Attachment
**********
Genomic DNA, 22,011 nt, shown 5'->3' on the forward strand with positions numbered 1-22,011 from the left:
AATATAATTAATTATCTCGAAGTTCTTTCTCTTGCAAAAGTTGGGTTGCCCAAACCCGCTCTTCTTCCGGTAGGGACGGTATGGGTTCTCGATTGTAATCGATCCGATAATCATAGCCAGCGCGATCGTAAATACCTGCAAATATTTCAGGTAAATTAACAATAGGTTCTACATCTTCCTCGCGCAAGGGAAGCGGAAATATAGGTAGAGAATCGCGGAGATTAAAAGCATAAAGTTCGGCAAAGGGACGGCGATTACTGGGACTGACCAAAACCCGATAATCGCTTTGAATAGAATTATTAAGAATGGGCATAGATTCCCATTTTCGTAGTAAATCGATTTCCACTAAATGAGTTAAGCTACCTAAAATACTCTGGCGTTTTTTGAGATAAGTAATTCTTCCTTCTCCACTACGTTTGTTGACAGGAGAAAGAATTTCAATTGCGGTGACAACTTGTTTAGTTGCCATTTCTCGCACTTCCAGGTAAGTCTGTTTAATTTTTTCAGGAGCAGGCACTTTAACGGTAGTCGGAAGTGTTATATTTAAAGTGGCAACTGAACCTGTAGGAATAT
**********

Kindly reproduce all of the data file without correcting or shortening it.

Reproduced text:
Genomic DNA, 22,011 nt, shown 5'->3' on the forward strand with positions numbered 1-22,011 from the left:
AATATAATTAATTATCTCGAAGTTCTTTCTCTTGCAAAAGTTGGGTTGCCCAAACCCGCTCTTCTTCCGGTAGGGACGGTATGGGTTCTCGATTGTAATCGATCCGATAATCATAGCCAGCGCGATCGTAAATACCTGCAAATATTTCAGGTAAATTAACAATAGGTTCTACATCTTCCTCGCGCAAGGGAAGCGGAAATATAGGTAGAGAATCGCGGAGATTAAAAGCATAAAGTTCGGCAAAGGGACGGCGATTACTGGGACTGACCAAAACCCGATAATCGCTTTGAATAGAATTATTAAGAATGGGCATAGATTCCCATTTTCGTAGTAAATCGATTTCCACTAAATGAGTTAAGCTACCTAAAATACTCTGGCGTTTTTTGAGATAAGTAATTCTTCCTTCTCCACTACGTTTGTTGACAGGAGAAAGAATTTCAATTGCGGTGACAACTTGTTTAGTTGCCATTTCTCGCACTTCCAGGTAAGTCTGTTTAATTTTTTCAGGAGCAGGCACTTTAACGGTAGTCGGAAGTGTTATATTTAAAGTGGCAACTGAACCTGTAGGAATAT